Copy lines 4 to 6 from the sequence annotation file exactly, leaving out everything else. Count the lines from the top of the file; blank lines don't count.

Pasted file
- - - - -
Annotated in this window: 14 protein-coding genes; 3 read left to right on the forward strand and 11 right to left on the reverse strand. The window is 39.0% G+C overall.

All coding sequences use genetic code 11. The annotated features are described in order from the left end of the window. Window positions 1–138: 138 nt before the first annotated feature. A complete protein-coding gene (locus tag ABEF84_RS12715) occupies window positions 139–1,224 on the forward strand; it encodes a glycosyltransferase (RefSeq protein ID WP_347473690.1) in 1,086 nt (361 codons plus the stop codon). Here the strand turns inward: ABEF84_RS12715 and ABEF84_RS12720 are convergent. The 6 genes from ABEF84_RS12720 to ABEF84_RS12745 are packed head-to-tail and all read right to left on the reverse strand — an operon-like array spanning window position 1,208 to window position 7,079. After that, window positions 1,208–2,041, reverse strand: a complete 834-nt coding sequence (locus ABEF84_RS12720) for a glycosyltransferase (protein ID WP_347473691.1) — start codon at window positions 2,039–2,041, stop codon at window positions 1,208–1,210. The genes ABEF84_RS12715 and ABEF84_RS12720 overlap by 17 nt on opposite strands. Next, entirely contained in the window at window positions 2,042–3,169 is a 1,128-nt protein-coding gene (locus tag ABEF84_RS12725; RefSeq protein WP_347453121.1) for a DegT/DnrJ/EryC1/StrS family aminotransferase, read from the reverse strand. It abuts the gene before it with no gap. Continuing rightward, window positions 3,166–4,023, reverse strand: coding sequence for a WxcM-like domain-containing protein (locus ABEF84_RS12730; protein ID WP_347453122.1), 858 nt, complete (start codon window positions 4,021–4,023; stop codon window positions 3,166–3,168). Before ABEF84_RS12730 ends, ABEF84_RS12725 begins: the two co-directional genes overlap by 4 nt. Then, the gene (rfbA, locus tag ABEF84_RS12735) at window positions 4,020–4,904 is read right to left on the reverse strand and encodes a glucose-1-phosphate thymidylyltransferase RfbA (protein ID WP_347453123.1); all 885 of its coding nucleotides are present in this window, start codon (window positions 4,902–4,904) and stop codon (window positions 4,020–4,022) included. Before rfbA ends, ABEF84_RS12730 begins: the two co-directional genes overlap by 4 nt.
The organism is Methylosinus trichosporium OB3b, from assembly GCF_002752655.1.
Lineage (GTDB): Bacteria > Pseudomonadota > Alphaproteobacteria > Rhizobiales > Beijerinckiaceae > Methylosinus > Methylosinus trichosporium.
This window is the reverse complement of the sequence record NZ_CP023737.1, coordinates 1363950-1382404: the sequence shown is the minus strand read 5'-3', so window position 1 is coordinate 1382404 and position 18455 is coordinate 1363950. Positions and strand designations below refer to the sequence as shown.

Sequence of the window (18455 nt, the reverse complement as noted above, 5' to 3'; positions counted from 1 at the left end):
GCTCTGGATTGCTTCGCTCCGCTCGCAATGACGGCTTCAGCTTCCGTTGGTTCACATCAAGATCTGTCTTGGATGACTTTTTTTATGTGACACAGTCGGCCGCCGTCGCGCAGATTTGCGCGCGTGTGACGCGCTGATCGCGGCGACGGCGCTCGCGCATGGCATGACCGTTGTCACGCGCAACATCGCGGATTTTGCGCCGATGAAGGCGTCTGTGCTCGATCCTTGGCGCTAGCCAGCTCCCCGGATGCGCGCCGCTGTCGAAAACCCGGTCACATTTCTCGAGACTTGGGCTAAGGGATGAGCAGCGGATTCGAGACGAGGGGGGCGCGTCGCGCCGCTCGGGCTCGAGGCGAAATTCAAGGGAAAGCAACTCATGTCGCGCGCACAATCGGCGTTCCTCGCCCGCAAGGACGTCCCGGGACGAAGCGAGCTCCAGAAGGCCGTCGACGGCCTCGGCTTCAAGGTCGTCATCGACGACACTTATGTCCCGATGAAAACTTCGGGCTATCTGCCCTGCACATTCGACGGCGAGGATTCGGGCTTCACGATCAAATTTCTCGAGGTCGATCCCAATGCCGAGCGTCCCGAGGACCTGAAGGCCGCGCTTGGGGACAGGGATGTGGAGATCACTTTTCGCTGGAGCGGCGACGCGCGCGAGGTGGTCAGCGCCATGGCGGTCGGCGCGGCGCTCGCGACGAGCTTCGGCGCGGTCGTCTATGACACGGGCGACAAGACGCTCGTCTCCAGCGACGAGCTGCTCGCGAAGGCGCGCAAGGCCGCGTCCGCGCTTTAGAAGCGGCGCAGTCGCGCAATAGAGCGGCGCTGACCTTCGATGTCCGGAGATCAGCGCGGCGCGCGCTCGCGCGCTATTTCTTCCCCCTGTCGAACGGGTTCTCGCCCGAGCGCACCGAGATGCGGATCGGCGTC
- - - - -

Lineage (GTDB): Bacteria > Pseudomonadota > Alphaproteobacteria > Rhizobiales > Beijerinckiaceae > Methylosinus > Methylosinus trichosporium.
This window is the reverse complement of the sequence record NZ_CP023737.1, coordinates 1363950-1382404: the sequence shown is the minus strand read 5'-3', so window position 1 is coordinate 1382404 and position 18455 is coordinate 1363950. Positions and strand designations below refer to the sequence as shown.

Sequence of the window (18455 nt, the reverse complement as noted above, 5' to 3'; positions counted from 1 at the left end):